The parish staff and clergy are committed to prayer and fasting specifically for the parish and this process for the duration of the feedback period. The staff and clergy met at 9am on Tuesdays to pray together and intercede for our parish from late October until Lent. As part of this prayer effort they prayed a Novena to Saint Joseph, patron of the Universal Church and of Canada (December 15-23rd). We are also praying a Memorare each day.
For their part, the Archdiocesan office for Pastoral Life and the New Evangelization have been holding a Friday Holy Hour to pray for all the parishes, and for our feedback process specifically.
We invite you to join the staff and clergy by setting aside a regular time each day to pray for our parish, and if you can, a slightly longer time each week. We invite you also to fast for our parish.
Regardless of where our feelings and thoughts might lie at this time, we have great need of uniting ourselves to Our Lord, and of asking the intercession of Mary, and all the saints. In particular, we want to ask the intercession of Saint Francis of Assisi, Saint Elizabeth Seton, and Saint John Vianney.
We held two nights of Adoration and Worship, on November 14th and December 12th from 7:30-8:30pm. Both were live-streamed and can be viewed on our YouTube channel (here and here).
3. Pastoral Care
Although the Archbishop has not made a decision regarding the proposal at this stage, we recognize that some people will experience thoughts and emotions that are reflective of being in the cycle of grief. We likewise recognize that the feedback sessions were not the place where the needs of someone experiencing these things were met. We have asked three retired priests to be available to parishioners who may wish to share how they are doing and receive prayer and counsel.
The clergy available for this ministry are:
- Fr. Owen Connolly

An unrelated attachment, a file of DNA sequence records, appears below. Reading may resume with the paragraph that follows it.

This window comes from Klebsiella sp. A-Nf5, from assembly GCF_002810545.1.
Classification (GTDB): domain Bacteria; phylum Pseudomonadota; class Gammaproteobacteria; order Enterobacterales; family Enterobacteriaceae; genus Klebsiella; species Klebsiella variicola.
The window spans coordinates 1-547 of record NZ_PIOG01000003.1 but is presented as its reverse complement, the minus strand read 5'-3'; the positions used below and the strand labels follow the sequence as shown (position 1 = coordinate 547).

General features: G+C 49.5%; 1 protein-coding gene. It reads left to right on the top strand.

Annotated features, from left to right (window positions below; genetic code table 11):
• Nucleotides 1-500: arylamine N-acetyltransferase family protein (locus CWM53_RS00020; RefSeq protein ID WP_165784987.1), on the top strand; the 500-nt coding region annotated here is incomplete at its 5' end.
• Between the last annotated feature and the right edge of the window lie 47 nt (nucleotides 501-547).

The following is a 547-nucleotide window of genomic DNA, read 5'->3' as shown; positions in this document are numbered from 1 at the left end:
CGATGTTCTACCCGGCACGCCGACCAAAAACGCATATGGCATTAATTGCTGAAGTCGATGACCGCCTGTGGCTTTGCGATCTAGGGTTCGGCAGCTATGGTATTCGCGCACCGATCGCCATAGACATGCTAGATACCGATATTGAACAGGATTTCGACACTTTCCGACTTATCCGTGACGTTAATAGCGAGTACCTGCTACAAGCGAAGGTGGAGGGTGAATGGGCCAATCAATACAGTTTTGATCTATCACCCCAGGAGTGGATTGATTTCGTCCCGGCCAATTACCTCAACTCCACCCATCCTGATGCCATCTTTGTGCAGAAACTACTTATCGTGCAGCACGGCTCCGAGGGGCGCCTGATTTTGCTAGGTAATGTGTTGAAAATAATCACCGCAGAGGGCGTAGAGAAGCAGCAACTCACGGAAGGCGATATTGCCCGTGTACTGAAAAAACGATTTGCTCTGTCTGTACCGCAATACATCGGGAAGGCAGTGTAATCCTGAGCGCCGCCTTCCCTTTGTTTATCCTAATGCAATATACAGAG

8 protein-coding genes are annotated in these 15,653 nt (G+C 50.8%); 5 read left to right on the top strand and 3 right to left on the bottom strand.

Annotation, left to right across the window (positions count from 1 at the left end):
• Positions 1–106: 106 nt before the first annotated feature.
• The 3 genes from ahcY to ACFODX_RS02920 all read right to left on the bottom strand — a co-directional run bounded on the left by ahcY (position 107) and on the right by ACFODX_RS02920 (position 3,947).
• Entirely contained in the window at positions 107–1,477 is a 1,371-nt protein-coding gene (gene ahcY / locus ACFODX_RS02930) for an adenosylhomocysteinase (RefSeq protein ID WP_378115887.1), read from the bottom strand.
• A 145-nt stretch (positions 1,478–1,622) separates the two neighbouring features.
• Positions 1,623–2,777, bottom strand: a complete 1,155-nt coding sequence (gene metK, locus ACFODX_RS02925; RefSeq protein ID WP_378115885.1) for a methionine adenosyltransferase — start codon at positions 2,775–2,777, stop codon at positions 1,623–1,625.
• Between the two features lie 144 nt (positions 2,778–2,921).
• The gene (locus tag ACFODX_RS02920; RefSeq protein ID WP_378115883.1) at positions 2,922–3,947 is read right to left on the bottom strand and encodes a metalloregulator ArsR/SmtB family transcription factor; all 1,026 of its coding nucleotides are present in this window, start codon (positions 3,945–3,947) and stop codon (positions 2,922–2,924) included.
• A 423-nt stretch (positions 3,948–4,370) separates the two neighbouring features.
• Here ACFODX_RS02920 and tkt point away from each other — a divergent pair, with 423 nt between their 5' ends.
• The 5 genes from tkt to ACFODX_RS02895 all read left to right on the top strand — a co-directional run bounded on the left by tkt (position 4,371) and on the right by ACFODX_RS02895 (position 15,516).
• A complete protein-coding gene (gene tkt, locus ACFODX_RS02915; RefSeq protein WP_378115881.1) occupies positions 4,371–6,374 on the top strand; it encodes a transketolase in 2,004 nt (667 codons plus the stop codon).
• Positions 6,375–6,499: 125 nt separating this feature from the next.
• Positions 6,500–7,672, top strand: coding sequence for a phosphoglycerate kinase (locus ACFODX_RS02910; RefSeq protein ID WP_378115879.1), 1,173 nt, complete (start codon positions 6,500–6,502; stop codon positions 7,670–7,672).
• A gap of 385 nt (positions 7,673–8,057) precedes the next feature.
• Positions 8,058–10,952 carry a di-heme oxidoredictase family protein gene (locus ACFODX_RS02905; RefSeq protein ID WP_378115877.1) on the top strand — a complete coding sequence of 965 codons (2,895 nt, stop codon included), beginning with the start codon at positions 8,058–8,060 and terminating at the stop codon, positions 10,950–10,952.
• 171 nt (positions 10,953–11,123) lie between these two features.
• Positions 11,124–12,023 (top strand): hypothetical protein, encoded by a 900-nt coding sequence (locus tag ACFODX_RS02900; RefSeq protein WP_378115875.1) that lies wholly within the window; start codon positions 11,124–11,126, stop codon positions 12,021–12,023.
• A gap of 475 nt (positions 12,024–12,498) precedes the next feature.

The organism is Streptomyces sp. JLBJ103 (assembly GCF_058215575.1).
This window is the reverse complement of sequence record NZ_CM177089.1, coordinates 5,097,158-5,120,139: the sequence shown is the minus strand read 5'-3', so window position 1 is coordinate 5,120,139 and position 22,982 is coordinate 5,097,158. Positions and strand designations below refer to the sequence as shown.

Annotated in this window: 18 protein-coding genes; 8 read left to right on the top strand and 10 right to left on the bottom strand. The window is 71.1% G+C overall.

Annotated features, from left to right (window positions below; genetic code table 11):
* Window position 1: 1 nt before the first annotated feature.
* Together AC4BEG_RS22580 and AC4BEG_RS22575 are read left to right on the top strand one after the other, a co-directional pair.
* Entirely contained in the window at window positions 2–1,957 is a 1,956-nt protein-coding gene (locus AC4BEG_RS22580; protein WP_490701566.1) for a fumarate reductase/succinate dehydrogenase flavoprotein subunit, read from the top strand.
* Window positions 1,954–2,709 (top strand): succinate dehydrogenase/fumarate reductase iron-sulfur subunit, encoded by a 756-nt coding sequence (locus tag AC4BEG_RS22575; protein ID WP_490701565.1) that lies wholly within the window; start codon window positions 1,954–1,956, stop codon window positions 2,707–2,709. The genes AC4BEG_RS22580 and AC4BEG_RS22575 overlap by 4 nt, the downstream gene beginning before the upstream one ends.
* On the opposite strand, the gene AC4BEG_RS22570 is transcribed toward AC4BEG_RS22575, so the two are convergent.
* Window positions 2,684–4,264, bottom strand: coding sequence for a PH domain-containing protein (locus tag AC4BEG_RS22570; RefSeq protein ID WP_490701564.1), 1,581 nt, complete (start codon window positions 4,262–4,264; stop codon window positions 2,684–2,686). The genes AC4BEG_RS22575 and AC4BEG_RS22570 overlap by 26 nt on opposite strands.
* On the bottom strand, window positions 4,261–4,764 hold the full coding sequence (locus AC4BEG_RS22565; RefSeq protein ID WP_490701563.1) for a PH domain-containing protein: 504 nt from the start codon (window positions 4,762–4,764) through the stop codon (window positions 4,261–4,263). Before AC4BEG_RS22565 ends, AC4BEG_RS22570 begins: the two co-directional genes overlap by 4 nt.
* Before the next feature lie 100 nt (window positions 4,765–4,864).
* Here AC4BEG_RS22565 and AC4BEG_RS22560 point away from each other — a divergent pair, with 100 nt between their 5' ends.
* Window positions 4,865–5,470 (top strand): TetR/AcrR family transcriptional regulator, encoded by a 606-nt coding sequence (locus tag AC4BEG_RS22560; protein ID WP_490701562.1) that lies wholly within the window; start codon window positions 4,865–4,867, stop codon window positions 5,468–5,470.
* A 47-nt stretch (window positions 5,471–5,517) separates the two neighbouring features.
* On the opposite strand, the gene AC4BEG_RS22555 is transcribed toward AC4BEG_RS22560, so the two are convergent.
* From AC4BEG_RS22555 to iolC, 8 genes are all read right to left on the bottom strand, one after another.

- Fr. Jim Richards
- Archbishop Martin Currie
Parishioners who wish to avail themselves of this help can contact Elizabeth Craig at the Archdiocese, who will set up a time to meet with one of the three available clergy.
Alex Craven and Kate Pinto released a video (Hearts and Minds: Preparing Yourself for Feedback) addressing the topic of grieving from a head and heart perspective. We encourage you to watch it.
We hoped to hear from as many people as possible in the feedback sessions. And we want to stay in communication with you during this process. To do that, we plan to use as many tools as we possibly can. This will include messaging in the First 5, post-mass announcements, this dedicated page on our website, a document (with the information on this web page), video messaging from members of the staff and clergy, posts on social media, letters from the pastor and the archbishop.
There are several formation topics that the Archdiocese wants to ensure we speak on in the months ahead. The key topics we have been asked to address are as follows: evangelization, the cost of discipleship, and the nature of the Church. With regard to the nature of the Church, a sub-topic of particular importance is the difference between a parish and a church.
Finally, we have been asked to re-present our mission, vision, and five year plan. The parish clergy plan to address these topics in homilies over the coming months.
Archbishop Dunn, who will visit to celebrate a couple weekday masses, will stay afterwards and record a brief talk each time. One of them will specifically address the difference between a parish and a church. The video from this talk is linked above (and here).
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Our dream for Holy Trinity parish is that we become explosively alive in the Holy Spirit, strengthened in community and that we transform the world for Jesus.